You are not currently logged in.
Access JSTOR through your library or other institution:
If You Use a Screen ReaderThis content is available through Read Online (Free) program, which relies on page scans. Since scans are not currently available to screen readers, please contact JSTOR User Support for access. We'll provide a PDF copy for your screen reader.
Case-Control Study of Childhood Leukaemia and Cancer in Scotland: Findings for Neonatal Intramuscular Vitamin K
Patricia A. McKinney, Edmund Juszczak, Elizabeth Findlay and Katrina Smith
BMJ: British Medical Journal
Vol. 316, No. 7126 (Jan. 17, 1998), pp. 173-177
Published by: BMJ
Stable URL: http://www.jstor.org/stable/25176769
Page Count: 5
Since scans are not currently available to screen readers, please contact JSTOR User Support for access. We'll provide a PDF copy for your screen reader.
Preview not available
Objective: To test the hypothesis of an association between neonatal intramuscular vitamin K and childhood leukaemia and other cancers. Design: Population based case-control study with data abstracted from hospital records. Setting: Scotland. Subjects: Children aged 0-14 years resident in Scotland from 1991-4 and diagnosed with leukaemia (150), lymphomas (46), central nervous system tumours (79), a range of other solid tumours (142), and a subset of acute lymphoblastic leukaemia (129). Controls were 777 children matched for age and sex, providing 417 matched sets (360 triplets and 57 pairs) for analysis. Main outcome measure: Odds ratios for the risk of childhood leukaemia and cancer and intramuscular vitamin K versus a combined group of oral doses, none, and no record. Results are given for information recorded in medical notes and data supplemented by hospital policy. Results: Odds ratios based on medical record abstractions showed no significant positive association for leukaemias (odds ratio 1.30; 95% confidence interval 0.83 to 2.03), acute lymphoblastic leukaemia (1.21; 0.74 to 1.97), lymphomas (1.06; 0.46 to 2.42), central nervous system tumours (0.74; 0.40 to 1.34), and other solid tumours (0.59; 0.37 to 0.96). There was no association with acute lymphoblastic leukaemia in children aged 1 to 6 years. Imputation of exposure from hospital policy gave similar results. Adjustment for deprivation and type of delivery moved risk estimates closer to unity for all major diagnostic groups. Conclusions: The observation of an increased risk of childhood leukaemia and cancer associated with intramuscular vitamin K is not confirmed by this independent population based study.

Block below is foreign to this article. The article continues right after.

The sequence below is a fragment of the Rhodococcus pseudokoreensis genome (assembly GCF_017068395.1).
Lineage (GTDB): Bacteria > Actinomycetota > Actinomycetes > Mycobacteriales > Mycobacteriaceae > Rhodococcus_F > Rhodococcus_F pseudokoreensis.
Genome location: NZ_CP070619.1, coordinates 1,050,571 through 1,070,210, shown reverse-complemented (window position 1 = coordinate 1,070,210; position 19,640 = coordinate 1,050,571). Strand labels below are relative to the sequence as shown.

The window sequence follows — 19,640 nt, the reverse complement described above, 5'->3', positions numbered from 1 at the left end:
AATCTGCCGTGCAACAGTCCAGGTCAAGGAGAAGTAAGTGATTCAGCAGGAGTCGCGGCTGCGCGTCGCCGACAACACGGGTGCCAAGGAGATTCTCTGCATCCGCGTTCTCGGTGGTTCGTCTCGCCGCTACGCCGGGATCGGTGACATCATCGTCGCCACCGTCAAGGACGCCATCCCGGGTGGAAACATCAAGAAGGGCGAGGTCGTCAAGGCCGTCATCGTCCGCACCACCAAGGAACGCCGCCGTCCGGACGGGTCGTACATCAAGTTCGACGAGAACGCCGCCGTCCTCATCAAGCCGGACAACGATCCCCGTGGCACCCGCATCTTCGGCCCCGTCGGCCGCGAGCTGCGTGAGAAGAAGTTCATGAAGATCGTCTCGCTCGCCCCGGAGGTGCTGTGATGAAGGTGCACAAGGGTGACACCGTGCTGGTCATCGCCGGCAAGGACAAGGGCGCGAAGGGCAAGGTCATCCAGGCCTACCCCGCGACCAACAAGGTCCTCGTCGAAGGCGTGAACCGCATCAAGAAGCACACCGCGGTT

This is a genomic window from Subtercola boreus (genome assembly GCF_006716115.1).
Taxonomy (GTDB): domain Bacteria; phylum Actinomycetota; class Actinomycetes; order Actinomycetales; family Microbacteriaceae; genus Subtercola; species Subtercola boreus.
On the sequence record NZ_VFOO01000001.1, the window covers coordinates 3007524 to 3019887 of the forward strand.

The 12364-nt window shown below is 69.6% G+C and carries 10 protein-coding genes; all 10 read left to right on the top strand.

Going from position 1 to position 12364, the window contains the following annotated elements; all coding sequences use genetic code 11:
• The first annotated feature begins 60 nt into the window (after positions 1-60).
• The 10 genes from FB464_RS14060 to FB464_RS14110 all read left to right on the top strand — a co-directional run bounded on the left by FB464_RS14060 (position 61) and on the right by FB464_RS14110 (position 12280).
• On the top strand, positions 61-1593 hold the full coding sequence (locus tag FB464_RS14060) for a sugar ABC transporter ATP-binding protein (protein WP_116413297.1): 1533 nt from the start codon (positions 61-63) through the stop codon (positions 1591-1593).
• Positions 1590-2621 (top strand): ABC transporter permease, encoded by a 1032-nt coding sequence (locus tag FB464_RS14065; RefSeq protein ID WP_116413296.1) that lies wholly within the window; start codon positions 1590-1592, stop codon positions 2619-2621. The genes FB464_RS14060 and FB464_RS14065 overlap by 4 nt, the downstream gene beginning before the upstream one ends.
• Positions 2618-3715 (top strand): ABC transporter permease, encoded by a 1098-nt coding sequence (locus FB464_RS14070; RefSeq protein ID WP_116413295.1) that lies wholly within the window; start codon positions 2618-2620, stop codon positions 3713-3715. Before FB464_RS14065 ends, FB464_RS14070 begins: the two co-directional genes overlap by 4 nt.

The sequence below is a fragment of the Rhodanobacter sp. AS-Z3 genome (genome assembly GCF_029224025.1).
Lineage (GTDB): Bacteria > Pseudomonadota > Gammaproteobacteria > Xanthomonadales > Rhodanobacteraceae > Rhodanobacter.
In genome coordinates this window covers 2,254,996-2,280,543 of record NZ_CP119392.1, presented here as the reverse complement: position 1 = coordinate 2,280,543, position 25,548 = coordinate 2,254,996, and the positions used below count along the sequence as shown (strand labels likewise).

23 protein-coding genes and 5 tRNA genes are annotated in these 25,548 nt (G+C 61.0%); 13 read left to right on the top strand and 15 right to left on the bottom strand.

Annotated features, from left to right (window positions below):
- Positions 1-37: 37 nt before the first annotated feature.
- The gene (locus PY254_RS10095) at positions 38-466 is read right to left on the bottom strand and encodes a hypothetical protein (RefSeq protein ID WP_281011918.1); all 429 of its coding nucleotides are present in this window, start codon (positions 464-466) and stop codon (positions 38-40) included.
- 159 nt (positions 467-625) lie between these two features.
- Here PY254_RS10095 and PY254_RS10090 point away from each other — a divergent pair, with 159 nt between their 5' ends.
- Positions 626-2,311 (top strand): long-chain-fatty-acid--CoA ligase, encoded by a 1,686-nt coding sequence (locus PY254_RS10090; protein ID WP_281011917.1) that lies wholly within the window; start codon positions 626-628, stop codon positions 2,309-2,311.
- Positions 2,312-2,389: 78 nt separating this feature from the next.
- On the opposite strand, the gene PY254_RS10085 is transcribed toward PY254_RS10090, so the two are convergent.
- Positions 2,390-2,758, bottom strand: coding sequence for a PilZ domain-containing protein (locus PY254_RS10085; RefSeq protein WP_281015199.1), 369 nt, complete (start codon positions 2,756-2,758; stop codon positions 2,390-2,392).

BMJ: British Medical Journal © 1998 BMJ